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Encyclopedia > Pontus (mythology)
Greek deities
series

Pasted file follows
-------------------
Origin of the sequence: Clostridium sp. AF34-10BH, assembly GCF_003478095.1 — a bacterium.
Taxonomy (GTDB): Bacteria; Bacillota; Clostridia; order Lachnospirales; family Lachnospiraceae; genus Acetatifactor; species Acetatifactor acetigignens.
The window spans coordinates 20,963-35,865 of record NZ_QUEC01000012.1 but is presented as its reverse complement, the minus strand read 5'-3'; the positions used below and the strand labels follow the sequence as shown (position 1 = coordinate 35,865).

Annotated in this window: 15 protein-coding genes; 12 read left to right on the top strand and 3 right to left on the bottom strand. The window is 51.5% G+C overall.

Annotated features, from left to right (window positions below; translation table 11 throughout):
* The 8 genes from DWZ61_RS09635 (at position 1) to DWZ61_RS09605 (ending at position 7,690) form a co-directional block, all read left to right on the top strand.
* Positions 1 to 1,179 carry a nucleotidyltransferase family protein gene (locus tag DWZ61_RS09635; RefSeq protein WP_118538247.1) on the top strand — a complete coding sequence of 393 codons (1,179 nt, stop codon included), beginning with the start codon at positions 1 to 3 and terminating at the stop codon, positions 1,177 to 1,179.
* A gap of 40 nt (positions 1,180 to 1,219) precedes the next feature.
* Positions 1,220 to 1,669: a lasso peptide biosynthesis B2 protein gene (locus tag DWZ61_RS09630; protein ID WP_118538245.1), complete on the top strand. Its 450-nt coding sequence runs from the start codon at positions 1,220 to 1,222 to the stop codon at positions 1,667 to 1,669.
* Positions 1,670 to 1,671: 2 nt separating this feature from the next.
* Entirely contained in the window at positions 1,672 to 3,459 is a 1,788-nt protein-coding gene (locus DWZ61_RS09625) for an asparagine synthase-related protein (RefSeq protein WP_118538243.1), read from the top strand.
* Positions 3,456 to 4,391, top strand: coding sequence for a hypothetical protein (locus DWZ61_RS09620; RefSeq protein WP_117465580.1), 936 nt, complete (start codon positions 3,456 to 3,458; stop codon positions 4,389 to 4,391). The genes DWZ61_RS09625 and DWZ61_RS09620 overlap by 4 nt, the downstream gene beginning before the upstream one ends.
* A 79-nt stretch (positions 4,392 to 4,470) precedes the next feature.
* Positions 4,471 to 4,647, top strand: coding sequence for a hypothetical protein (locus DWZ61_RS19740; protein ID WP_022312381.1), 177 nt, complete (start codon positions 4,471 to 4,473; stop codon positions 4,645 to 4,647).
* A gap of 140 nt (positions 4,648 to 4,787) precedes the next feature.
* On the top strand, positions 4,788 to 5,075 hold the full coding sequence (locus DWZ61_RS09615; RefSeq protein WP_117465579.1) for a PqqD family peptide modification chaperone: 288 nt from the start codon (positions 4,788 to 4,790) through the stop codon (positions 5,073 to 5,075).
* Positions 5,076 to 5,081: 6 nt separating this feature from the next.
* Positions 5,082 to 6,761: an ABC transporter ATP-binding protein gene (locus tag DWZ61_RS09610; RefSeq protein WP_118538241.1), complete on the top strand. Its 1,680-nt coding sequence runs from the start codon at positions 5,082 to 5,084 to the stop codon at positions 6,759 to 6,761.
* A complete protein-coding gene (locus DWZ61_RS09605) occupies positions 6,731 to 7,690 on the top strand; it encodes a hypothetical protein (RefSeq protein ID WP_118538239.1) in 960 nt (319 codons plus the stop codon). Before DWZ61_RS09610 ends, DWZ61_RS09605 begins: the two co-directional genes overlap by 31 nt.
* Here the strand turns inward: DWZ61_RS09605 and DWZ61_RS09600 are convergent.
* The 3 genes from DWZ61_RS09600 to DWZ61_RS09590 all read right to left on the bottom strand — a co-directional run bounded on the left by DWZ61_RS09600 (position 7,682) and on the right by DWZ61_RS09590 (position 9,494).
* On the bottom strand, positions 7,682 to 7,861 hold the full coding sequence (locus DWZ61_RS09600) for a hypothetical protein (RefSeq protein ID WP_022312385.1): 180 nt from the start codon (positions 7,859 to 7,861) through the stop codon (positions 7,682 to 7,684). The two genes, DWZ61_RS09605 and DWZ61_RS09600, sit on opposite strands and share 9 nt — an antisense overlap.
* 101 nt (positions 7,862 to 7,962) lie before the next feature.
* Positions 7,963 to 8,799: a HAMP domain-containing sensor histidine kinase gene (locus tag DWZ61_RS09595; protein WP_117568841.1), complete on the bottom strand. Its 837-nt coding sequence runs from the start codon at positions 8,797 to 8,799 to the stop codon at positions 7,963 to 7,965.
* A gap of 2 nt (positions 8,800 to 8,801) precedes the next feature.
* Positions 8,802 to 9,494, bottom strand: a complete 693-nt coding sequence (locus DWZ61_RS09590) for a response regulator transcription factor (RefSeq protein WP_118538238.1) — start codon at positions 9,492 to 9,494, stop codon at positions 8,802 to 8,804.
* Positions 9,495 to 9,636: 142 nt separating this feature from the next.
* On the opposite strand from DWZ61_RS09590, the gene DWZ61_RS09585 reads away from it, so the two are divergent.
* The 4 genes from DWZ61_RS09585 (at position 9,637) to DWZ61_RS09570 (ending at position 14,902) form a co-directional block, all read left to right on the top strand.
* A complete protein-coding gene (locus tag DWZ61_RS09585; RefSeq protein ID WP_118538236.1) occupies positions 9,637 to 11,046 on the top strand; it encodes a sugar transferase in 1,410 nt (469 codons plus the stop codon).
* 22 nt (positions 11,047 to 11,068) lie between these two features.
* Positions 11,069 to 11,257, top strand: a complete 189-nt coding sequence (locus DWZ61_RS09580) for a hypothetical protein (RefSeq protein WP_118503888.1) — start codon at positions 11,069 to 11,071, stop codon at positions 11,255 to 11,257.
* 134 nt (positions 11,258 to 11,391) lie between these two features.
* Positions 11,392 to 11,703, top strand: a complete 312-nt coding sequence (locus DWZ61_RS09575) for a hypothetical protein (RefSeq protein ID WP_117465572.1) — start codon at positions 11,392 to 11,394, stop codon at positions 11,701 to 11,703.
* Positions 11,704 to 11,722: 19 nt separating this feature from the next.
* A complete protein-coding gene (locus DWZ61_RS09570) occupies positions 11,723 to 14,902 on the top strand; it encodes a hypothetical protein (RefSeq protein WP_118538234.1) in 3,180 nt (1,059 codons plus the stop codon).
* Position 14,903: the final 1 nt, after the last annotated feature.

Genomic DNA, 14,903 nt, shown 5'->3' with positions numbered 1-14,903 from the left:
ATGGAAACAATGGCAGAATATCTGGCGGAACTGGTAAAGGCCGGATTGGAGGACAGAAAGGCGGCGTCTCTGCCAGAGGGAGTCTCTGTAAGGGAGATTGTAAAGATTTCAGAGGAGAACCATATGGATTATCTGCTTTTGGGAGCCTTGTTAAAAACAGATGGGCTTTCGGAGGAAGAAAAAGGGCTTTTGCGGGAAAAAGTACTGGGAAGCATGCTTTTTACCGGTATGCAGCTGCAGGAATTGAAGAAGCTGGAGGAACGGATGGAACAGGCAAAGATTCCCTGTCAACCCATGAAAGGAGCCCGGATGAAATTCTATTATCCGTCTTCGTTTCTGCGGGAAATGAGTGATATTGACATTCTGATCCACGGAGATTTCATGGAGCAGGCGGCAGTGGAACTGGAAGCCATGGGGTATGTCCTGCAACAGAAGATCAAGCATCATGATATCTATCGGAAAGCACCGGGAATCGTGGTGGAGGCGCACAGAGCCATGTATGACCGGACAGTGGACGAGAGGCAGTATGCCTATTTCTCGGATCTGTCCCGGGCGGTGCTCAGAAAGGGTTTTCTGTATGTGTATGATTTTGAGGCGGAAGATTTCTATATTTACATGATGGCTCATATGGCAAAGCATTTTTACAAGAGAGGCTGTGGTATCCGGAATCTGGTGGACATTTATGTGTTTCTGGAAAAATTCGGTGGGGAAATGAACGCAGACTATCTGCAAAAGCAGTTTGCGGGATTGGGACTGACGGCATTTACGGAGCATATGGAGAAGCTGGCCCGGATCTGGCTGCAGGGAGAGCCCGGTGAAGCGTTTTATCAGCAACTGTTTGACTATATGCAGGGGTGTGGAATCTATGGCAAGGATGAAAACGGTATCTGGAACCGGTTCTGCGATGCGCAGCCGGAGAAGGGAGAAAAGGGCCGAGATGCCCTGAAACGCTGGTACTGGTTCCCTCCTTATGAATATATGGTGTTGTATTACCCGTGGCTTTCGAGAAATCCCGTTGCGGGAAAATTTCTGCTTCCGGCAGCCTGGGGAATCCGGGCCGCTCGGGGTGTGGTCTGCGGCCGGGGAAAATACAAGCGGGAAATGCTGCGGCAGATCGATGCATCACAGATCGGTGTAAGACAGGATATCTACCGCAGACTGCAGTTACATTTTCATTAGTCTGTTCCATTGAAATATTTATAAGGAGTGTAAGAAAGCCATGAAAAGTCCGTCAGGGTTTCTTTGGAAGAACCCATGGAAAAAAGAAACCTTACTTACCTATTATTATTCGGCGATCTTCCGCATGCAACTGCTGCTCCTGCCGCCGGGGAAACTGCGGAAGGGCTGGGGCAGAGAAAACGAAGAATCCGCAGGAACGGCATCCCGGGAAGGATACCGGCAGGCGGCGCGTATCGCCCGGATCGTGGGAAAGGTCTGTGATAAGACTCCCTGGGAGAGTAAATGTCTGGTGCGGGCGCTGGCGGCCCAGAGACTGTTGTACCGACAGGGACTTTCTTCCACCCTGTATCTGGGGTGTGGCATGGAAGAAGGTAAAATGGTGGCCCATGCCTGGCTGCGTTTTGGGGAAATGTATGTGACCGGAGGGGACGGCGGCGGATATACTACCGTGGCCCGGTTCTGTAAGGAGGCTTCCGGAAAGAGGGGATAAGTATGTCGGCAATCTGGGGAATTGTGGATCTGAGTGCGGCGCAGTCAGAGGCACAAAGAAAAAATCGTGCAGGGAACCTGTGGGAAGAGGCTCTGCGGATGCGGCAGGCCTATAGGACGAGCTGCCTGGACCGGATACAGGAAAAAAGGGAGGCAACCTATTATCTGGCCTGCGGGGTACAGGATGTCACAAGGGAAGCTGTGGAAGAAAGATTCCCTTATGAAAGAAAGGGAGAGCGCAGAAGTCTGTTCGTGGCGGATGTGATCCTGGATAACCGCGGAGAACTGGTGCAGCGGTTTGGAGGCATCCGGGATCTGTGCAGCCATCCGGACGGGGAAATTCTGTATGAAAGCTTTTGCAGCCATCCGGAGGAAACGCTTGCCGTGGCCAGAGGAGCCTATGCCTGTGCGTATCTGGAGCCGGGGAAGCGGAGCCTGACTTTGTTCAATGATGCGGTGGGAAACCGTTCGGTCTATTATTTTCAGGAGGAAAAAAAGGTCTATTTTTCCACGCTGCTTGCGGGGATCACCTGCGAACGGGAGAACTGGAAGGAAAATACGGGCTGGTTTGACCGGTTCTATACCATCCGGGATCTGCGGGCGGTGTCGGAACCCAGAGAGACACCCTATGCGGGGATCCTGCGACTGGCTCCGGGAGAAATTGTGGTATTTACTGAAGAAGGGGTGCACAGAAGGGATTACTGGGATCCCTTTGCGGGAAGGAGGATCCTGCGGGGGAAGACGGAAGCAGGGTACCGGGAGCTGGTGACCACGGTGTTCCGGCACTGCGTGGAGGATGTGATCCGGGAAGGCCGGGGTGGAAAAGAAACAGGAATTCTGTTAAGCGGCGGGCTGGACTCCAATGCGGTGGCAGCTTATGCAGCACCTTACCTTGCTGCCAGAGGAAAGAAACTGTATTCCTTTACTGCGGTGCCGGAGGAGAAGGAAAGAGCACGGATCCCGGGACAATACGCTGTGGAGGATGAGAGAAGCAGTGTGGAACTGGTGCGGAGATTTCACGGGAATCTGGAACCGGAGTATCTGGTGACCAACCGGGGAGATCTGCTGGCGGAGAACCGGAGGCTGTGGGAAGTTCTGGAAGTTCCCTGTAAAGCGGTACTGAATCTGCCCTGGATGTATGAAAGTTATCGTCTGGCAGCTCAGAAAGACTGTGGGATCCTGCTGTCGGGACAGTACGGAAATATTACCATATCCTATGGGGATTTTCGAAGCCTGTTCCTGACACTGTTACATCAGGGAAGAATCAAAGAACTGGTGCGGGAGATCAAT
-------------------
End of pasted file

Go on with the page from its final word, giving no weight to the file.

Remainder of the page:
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In Greek mythology, Pontus (or Pontos, "sea") was an ancient, pre-Olympian sea-god, son of Gaia and Aether, the Earth and the Air. Hesiod (Theogony, line 116) says that Gaia brought forth Pontos out of herself, without coupling. For Hesiod, Pontos seems little more than a personification of Sea. Greek mythology consists of an extensive collection of narratives detailing the lives and adventures of a wide variety of gods, goddesses, heroes, and heroines, which were first envisioned and disseminated in an oral-poetic tradition. ... The ancient Greeks proposed many different ideas about the primordial gods in their mythology. ... For the moon of Saturn, see Titan (moon). ... The twelve gods of Olympus. ... In mythology chthonic (from Greek χθονιος-pertaining to the earth; earthy) designates, or pertains to, gods or spirits of the underworld, especially in Greek mythology. ... In Greek mythology, the Muses (Greek Μουσαι, Mousai) are nine archaic goddesses who embody the right evocation of myth, inspired through remembered and improvised song and traditional music and dances. ... Asclepius (Greek also rendered Aesculapius in Latin and transliterated Asklepios) was the god of medicine and healing in ancient Greek mythology, according to which he was born a mortal but was given immortality as the constellation Ophiuchus after his death. ... The ancient Greeks had a large number of sea gods. ... In Greek mythology, Poseidon (Ποσειδῶν) was the god of the sea. ... Oceanus or Okeanos refers to the ocean, which the Greeks and Romans regarded as a river circling the world. ... In Greek mythology, Ceto, or Keto (sea monster) was a hideous aquatic monster, a daughter of Gaia and Pontus. ... Nereus: in Greek Mythology, eldest son of Pontus and Gaia, the Sea and the Earth. ... In Greek mythology, Glaucus (shiny or bright or bluish-green) referred to several different people. ... This article is about the Greek sea nymph. ... Mosaic from Herculaneum depicting Neptune and Amphitrite Amphitrite, in ancient Greek mythology, was a sea-goddess, and wife of Poseidon, identified with the Salacia the wife of Neptune in Roman mythology. ... In Greek mythology, Tethys was a Titaness and sea goddess who was both sister and wife of Oceanus. ... Triton is a Greek god, the messenger of the deep. ... In Greek mythology, Ophion (serpent), also called Ophioneus ruled the world with Eurynome before the two of them were cast down by Cronus and Rhea, according to some sources. ... Proteus as seen by Andrea Alciato In Greek mythology, Proteus is an early sea-god, one of several deities whom Homer calls the Old Man of the Sea, whose name suggests the first, as protogonos is the firstborn. No mention is made of his parents, until for later mythographers he... In Greek mythology, Phorcys, or Phorkys was a primeval sea god, son of Pontus and Gaia. ... In Greek and Roman mythology, the Oceanids were the three thousand children of the Titans Oceanus and Tethys. ... In Greek mythology, the Nereids (NEER-ee-eds) are blue-haired sea nymphs, the fifty daughters of Nereus and Doris. ... Naiad by John William Waterhouse, 1893 In Greek mythology, the Naiads (from the Greek νάειν, to flow, and νἃμα, running water) were a type of nymph who presided over fountains, wells, springs, streams, and brooks, as river gods embodied rivers, and some very ancient spirits inhabited the still waters of... Greek mythology consists of an extensive collection of narratives detailing the lives and adventures of a wide variety of gods, goddesses, heroes, and heroines, which were first envisioned and disseminated in an oral-poetic tradition. ... Gaia (World Book «JEE uh») (land or earth, from the Greek ; variant spelling Gaea—see also also Ge from ) is a Greek goddess personifying the Earth. ... The aether (also spelled ether) is a substance concept, historically used in science and philosophy. ... This article discusses the ancient Greek poet Hesiod. ... Theogony is a poem by Hesiod describing the origins of the gods of Greek mythology. ... Gaia, also spelled as Gaya, Gæa, Gaea, Gaïa, or Ge, can refer to any one of the following. ...